Spirometry Testing Guidelines to Follow for Health Occupations

The Occupational Safety and Health Act of 1970  (OSHA) was brought into force to ensure that a workers’ health would not be a stake at work. There are many benefits of respiratory therapy devices in workplaces that can help maintain the health of a worker. Spirometry is one of the most common types of pulmonary function tests (PFT) that is used to evaluate the respiratory health of workers in medical surveillance programs and to screen workers for their ability to perform specific tasks. Timely spirometry testing is essential for early detection, prevention, and treatment of fatal occupational lung diseases caused by inhaling hazardous elements at individual workplaces.

Occupational Safety and Health Act of 1970  (OSHA)

OSHA developed spirometry testing guidelines to summarize the elements of a good occupational health spirometry program as it has become essential in many occupational health practices. These testing guidelines are intended for medical personnel who oversee worker health programs, conduct spirometry tests, and interpret spirometry results.  

The goal of the document is to ensure that the spirometry results collected are accurate, valid, correctly interpreted and in compliance with the OSHA standards. Such spirometry assessments can be used to make well-informed decisions about worker respiratory health (including the need for medical referrals), and to conduct programs for prevention and early intervention.

As per OSHA standards, spirometry testing guidelines state that for places of work that have to do with asbestos, cadmium, cotton dust, coke oven emissions. As per OSHA standards for workplaces that use respiratory protection and deal with formaldehyde and benzene, pulmonary function testing is a necessary element.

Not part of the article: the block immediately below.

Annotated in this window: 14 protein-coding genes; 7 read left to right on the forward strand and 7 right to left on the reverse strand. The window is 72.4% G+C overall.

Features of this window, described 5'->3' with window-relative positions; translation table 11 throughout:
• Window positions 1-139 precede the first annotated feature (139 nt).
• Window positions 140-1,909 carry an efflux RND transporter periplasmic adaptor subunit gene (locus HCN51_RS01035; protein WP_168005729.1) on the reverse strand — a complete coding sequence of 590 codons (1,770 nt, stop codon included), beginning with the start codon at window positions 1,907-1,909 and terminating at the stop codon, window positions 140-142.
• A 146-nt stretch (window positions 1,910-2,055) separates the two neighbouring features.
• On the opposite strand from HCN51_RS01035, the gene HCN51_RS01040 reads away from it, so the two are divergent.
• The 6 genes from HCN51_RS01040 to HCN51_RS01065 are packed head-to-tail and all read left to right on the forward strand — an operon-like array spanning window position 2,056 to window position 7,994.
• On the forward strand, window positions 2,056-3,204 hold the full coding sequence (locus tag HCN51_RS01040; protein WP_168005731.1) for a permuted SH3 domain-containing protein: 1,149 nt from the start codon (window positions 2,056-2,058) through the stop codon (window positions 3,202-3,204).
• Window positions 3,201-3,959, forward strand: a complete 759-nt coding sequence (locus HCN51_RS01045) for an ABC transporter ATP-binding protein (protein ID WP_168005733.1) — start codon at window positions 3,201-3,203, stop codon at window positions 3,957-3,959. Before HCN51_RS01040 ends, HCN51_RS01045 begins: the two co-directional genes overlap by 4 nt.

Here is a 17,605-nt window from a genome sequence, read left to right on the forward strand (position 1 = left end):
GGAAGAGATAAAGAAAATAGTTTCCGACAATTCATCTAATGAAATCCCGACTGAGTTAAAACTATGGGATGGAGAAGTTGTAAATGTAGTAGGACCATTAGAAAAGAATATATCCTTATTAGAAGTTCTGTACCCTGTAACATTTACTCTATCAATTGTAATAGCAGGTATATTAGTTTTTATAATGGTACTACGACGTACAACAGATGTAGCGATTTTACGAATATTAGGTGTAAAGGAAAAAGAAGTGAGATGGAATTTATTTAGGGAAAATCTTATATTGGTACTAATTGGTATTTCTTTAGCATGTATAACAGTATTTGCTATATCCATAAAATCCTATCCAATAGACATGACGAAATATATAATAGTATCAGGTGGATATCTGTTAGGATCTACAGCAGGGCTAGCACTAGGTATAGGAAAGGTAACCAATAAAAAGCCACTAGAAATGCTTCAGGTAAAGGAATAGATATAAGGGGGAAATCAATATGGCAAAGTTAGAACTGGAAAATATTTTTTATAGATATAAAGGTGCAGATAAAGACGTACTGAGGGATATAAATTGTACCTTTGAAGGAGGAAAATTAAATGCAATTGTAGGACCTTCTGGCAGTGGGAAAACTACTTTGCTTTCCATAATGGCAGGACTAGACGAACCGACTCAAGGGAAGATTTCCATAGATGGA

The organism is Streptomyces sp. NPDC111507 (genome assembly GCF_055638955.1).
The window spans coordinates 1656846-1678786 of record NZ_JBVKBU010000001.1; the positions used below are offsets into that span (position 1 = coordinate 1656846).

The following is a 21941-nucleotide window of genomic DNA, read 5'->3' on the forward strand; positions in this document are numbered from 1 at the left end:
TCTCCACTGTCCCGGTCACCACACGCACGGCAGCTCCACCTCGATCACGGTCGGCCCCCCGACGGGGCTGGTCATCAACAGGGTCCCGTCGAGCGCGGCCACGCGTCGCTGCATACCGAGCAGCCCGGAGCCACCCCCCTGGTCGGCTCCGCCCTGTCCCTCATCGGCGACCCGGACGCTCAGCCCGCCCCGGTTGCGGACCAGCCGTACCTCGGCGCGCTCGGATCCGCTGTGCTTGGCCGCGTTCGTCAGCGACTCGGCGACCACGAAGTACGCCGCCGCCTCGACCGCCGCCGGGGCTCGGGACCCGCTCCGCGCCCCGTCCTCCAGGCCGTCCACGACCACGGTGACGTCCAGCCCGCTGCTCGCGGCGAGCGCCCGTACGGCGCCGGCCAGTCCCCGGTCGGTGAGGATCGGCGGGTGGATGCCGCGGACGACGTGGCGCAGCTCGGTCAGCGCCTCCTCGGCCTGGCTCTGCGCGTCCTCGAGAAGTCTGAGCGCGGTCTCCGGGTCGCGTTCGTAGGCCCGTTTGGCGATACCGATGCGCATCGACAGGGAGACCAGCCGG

OSHA functions jointly with National Institute for Occupational Safety and Health (NIOSH). They have two spirometry testing guidelines- one for the workers and one for the employers respectively.

Spirometry Testing Guidelines for Personnel

As per OSHA, the technician performing the pulmonary function test must possess the most critical quality of motivation to do tests for every employee. The technician must well judge the degree of effort and cooperation of the subject. The technicians who lack these skills will obtain test results that are useless and convey false information which could harm the employee.

The medical personnel should accurately interpret spirometry test results. They should be able to evaluate the technical quality of the test and not rely entirely on numerical results and computer interpretations.

Spirometry testing for occupational health requires a specific spirometry training course for personnel who screen the workers for lung conditions. The course is well designed and in compliance with National Institute of Occupational Safety and Health, i.e., OSHA-NIOSH.

OSHA Also Recommends That

1) All personnel who intend to conduct occupational spirometry tests must complete an initial NIOSH- approved spirometry training course.

2) NIOSH-approved Refresher courses should be attended to maintain that certification over time.

3) OSHA recommends selecting a spirometer with accuracy and high precision and keeping daily calibration checks.

Spirometry testing guidelines state that the reports are part of an employee’s medical history and therefore it is recommended that they should be saved for 30 years after the termination of employment.

These tests have been an important step in many spirometry COPD diagnoses. This could essentially save a person’s life.  

To maintain the respiratory health of the workers, it is mandatory for the employer and employee to follow the spirometry testing guidelines issued by OSHA-NIOSH. Adhering to the guidelines will make spirometry test results accurate and meaningful, ensuring optimal health of your workforce, and best productivity.